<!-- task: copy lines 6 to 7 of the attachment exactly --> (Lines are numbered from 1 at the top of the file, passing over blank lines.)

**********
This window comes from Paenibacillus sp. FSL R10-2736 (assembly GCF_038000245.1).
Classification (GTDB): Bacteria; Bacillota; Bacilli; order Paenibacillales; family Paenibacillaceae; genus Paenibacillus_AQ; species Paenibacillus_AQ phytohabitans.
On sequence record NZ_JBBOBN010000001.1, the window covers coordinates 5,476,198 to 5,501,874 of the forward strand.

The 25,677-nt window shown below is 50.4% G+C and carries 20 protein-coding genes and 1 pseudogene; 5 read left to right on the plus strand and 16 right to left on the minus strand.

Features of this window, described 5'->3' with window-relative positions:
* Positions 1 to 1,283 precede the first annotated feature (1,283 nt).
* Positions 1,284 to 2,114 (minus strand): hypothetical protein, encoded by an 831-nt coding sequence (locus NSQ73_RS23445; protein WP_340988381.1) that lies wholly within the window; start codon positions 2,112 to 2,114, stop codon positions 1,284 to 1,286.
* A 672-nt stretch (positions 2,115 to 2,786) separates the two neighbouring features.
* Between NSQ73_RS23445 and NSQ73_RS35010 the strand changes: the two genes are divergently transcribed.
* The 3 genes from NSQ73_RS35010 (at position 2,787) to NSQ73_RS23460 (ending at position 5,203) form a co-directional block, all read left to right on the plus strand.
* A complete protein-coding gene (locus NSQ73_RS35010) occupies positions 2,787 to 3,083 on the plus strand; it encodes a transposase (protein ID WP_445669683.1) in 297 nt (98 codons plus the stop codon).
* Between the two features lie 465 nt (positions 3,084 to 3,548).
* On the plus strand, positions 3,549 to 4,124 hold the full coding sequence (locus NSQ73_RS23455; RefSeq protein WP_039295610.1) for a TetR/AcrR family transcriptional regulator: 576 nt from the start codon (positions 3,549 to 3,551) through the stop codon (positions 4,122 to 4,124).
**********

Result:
* Positions 1 to 1,283 precede the first annotated feature (1,283 nt).
* Positions 1,284 to 2,114 (minus strand): hypothetical protein, encoded by an 831-nt coding sequence (locus NSQ73_RS23445; protein WP_340988381.1) that lies wholly within the window; start codon positions 2,112 to 2,114, stop codon positions 1,284 to 1,286.